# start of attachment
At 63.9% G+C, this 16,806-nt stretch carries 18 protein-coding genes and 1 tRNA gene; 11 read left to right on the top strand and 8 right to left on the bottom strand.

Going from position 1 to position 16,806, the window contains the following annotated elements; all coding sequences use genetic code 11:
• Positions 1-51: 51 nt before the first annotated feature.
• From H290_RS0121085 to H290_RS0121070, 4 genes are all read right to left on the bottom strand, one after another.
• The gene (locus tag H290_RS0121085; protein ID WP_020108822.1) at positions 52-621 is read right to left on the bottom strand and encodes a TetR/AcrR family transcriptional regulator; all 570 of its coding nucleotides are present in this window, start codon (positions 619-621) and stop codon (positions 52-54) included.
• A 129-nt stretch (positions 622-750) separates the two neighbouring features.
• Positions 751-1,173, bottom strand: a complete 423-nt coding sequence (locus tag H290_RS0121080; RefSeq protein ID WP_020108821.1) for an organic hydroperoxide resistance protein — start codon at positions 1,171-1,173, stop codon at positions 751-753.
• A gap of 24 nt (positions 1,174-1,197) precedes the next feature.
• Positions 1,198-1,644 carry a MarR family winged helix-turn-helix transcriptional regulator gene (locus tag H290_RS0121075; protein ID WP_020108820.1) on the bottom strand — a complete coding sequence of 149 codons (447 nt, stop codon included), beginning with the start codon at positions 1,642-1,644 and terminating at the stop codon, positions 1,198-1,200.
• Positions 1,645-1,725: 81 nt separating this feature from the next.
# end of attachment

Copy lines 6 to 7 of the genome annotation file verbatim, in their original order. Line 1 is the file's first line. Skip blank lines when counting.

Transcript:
• A 129-nt stretch (positions 622-750) separates the two neighbouring features.
• Positions 751-1,173, bottom strand: a complete 423-nt coding sequence (locus tag H290_RS0121080; RefSeq protein ID WP_020108821.1) for an organic hydroperoxide resistance protein — start codon at positions 1,171-1,173, stop codon at positions 751-753.